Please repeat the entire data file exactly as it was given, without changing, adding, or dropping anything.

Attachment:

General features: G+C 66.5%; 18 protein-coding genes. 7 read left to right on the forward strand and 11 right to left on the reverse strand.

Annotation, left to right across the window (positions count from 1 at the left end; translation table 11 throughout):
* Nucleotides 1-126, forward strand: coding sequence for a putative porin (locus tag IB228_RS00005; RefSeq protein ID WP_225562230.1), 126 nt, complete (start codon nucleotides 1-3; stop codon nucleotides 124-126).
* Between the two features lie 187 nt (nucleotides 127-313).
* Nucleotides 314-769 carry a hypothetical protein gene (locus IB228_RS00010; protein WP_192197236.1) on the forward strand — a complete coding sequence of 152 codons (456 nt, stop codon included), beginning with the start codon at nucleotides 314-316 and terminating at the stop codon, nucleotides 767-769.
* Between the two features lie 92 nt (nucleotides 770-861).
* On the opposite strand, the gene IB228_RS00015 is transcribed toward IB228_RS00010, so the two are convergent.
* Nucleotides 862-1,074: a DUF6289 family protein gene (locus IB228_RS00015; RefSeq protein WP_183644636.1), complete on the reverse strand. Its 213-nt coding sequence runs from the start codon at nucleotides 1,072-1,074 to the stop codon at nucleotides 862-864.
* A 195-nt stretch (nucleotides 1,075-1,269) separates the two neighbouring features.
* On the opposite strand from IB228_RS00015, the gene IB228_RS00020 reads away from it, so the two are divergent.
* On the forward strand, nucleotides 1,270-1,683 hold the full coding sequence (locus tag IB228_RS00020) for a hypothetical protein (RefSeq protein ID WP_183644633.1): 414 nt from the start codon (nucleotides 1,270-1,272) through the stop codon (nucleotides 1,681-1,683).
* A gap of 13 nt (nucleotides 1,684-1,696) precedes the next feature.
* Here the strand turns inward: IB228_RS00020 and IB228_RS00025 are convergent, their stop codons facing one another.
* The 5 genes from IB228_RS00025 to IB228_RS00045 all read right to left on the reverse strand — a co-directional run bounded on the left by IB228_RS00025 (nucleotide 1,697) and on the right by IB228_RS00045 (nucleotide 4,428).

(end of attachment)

General features: G+C 66.5%; 18 protein-coding genes. 7 read left to right on the forward strand and 11 right to left on the reverse strand.

Annotation, left to right across the window (positions count from 1 at the left end; translation table 11 throughout):
* Nucleotides 1-126, forward strand: coding sequence for a putative porin (locus tag IB228_RS00005; RefSeq protein ID WP_225562230.1), 126 nt, complete (start codon nucleotides 1-3; stop codon nucleotides 124-126).
* Between the two features lie 187 nt (nucleotides 127-313).
* Nucleotides 314-769 carry a hypothetical protein gene (locus IB228_RS00010; protein WP_192197236.1) on the forward strand — a complete coding sequence of 152 codons (456 nt, stop codon included), beginning with the start codon at nucleotides 314-316 and terminating at the stop codon, nucleotides 767-769.
* Between the two features lie 92 nt (nucleotides 770-861).
* On the opposite strand, the gene IB228_RS00015 is transcribed toward IB228_RS00010, so the two are convergent.
* Nucleotides 862-1,074: a DUF6289 family protein gene (locus IB228_RS00015; RefSeq protein WP_183644636.1), complete on the reverse strand. Its 213-nt coding sequence runs from the start codon at nucleotides 1,072-1,074 to the stop codon at nucleotides 862-864.
* A 195-nt stretch (nucleotides 1,075-1,269) separates the two neighbouring features.
* On the opposite strand from IB228_RS00015, the gene IB228_RS00020 reads away from it, so the two are divergent.
* On the forward strand, nucleotides 1,270-1,683 hold the full coding sequence (locus tag IB228_RS00020) for a hypothetical protein (RefSeq protein ID WP_183644633.1): 414 nt from the start codon (nucleotides 1,270-1,272) through the stop codon (nucleotides 1,681-1,683).
* A gap of 13 nt (nucleotides 1,684-1,696) precedes the next feature.
* Here the strand turns inward: IB228_RS00020 and IB228_RS00025 are convergent, their stop codons facing one another.
* The 5 genes from IB228_RS00025 to IB228_RS00045 all read right to left on the reverse strand — a co-directional run bounded on the left by IB228_RS00025 (nucleotide 1,697) and on the right by IB228_RS00045 (nucleotide 4,428).